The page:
DESCRIPTIVE TEXT NARRATIVE FOR SMOKE/DUST OBSERVED IN SATELLITE IMAGERY
THROUGH 1630Z August 13, 2018.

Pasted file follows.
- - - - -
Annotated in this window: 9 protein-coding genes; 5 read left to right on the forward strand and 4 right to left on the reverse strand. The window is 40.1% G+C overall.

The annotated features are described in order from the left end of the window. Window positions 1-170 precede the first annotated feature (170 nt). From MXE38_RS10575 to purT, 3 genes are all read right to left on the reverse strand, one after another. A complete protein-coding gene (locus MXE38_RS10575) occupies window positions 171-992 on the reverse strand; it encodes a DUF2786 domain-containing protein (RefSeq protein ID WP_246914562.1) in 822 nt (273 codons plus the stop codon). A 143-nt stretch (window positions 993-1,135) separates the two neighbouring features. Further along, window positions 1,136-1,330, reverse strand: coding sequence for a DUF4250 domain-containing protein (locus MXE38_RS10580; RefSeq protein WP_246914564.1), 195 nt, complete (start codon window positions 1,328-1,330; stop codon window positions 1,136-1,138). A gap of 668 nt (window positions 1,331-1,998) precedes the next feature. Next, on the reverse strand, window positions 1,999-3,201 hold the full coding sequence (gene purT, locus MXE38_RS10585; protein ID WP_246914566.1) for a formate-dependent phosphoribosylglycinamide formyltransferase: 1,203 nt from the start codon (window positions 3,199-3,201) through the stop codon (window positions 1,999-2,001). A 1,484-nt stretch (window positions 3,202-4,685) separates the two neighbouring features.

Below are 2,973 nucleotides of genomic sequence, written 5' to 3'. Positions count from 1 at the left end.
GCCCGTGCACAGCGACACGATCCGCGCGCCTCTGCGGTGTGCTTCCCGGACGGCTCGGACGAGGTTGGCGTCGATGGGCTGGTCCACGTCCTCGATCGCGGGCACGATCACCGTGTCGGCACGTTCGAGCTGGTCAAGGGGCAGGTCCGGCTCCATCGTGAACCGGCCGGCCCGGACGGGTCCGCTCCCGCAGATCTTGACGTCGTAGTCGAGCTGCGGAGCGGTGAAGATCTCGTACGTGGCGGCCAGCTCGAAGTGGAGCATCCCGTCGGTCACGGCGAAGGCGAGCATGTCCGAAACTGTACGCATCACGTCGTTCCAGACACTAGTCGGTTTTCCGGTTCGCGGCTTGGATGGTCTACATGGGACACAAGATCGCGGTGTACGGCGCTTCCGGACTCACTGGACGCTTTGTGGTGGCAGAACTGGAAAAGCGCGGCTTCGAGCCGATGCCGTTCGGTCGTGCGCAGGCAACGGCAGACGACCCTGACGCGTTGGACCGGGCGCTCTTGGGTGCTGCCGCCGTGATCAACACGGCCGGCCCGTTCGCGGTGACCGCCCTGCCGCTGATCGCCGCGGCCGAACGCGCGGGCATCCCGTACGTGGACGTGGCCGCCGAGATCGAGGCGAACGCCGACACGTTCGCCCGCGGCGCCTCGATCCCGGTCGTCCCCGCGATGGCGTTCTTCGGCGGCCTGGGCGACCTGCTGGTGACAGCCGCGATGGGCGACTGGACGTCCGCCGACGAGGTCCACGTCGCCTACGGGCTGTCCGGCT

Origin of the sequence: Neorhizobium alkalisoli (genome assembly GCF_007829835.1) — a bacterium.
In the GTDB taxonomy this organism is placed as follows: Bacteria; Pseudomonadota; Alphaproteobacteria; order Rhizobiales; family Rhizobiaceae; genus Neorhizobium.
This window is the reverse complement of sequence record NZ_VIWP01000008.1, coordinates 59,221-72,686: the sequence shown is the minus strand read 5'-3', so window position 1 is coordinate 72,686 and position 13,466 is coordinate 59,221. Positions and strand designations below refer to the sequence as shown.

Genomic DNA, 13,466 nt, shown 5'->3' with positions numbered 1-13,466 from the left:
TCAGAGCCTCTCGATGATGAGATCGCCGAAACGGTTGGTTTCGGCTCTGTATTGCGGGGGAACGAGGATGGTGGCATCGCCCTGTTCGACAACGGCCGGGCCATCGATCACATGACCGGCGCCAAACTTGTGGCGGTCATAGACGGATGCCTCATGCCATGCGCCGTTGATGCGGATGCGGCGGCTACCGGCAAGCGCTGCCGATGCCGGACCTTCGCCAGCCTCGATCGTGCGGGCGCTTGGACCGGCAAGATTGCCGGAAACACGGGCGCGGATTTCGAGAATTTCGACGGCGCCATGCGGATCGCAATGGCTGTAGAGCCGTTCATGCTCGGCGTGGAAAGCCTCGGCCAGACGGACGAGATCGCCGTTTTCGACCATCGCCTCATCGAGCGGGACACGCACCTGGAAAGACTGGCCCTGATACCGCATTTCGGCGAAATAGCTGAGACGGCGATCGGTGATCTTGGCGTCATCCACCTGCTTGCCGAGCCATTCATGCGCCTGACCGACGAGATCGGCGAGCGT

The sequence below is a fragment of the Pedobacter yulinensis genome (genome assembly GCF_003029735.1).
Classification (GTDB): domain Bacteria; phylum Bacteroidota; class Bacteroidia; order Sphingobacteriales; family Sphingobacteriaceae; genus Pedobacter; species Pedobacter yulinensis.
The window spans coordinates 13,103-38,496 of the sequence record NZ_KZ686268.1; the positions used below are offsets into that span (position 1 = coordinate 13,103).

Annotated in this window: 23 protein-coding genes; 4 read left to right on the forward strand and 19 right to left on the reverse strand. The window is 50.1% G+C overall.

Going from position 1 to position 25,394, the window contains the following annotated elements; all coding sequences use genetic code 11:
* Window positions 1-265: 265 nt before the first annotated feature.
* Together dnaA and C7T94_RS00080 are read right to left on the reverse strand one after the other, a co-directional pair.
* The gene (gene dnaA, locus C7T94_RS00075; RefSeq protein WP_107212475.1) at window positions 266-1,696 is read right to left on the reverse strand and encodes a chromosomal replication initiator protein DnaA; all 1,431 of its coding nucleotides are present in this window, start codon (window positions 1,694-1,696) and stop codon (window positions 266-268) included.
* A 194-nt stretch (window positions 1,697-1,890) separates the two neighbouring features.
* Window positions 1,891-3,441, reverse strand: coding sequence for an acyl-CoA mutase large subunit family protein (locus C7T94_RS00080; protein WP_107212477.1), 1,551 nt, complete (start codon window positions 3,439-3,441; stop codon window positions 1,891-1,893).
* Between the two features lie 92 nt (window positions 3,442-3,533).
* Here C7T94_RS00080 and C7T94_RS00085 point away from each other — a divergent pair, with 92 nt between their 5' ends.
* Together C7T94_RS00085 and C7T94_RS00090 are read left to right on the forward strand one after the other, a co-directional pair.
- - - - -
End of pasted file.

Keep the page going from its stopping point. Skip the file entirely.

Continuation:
NESDIS IS INVESTIGATING THE UTILITY OF THIS TEXT NARRATIVE. IF YOU FIND THIS PRODUCT VALUABLE, PLEASE SEND AN EMAIL RESPONSE TO THE FOLLOWING ADDRESS INDICATING HOW YOU AND/OR YOUR AGENCY USE THE INFORMATION. THANK YOU. SEND EMAIL RESPONSES TO: SSDFireTeam@noaa.gov. SMOKE: Southern half of Canada/Much of the US with the exception of the Southern, Southeastern, and far Eastern portions of the nation... The major wildfire outbreak across portions of the Western US and Western Canada continued to produce massive amounts of smoke with an extremely large area of varying density smoke which basically covered all of the southern half of Canada and a good portion of the US with the exception of perhaps southern Arizona, southern New Mexico and the area from Oklahoma and Texas eastward to the Southeast US and northward from there along the eastern seaboard. The leading edge of the thinner density smoke appeared to be moving east and well offshore passing by southern Greenland out over the open Atlantic. Thicker regions of smoke within this larger shield extended from British Columbia, Washington state, and northwestern Oregon eastward across northern Idaho, northern Montana, and virtually all of southern Canada to as far east as Quebec. Another swath of thicker smoke stretched from southwestern Oregon, northern and central California to the east and northeast across the northern half of Nevada, southern Idaho, northern Utah, western and central Wyoming, and southern and eastern Montana. At this point, the 2 areas of thicker smoke merged over the North Central US and south Central Canada. In addition, some of the relatively thicker smoke spread to the south and even to the west over portions of the Central US from the western Great Lakes Region and Middle Mississippi Valley westward to the Northern and Central Plains. The primary sources for all of this smoke were significant wildfires occurring over western Colorado, north central Utah, southwestern and northwestern Montana, central and northern Idaho, north central Washington, southwestern Oregon, and northern and central California in the US, and mainly British Columbia in western Canada though there were other more widely scattered wildfires farther east in central and south central Canada which were contributing as well. Earlier this Morning... BLOWING DUST: Caribbean Sea/Gulf of Mexico... An area of Saharan dust extended over much of the western Gulf of Mexico and extended inland into portions of Texas and Louisiana. Westbrook THIS TEXT PRODUCT IS PRIMARILY INTENDED TO DESCRIBE SIGNIFICANT AREAS OF SMOKE ASSOCIATED WITH ACTIVE FIRES AND SMOKE WHICH HAS BECOME DETACHED FROM THE FIRES AND DRIFTED SOME DISTANCE AWAY FROM THE SOURCE FIRE. TYPICALLY OVER THE COURSE OF ONE OR MORE DAYS. AREAS OF BLOWING DUST ARE ALSO DESCRIBED. USERS ARE ENCOURAGED TO VIEW A GRAPHIC DEPICTION OF THESE AND OTHER PLUMES WHICH ARE LESS EXTENSIVE AND STILL ATTACHED TO THE SOURCE FIRE.IN VARIOUS GRAPHIC FORMATS ON OUR WEB SITE: JPEG: http://www.ospo.noaa.gov/data/land/fire/currenthms.jpg GIS: ftp://satpsanone.nesdis.noaa.gov/FIRE/HMS/GIS/ KML: http://www.ospo.noaa.gov/data/land/fire/fire.kml (fire) http://www.ospo.noaa.gov/data/land/fire/smoke.kml (smoke) ANY QUESTIONS OR COMMENTS REGARDING THIS PRODUCT SHOULD BE SENT TO: SSDFireTeam@noaa.gov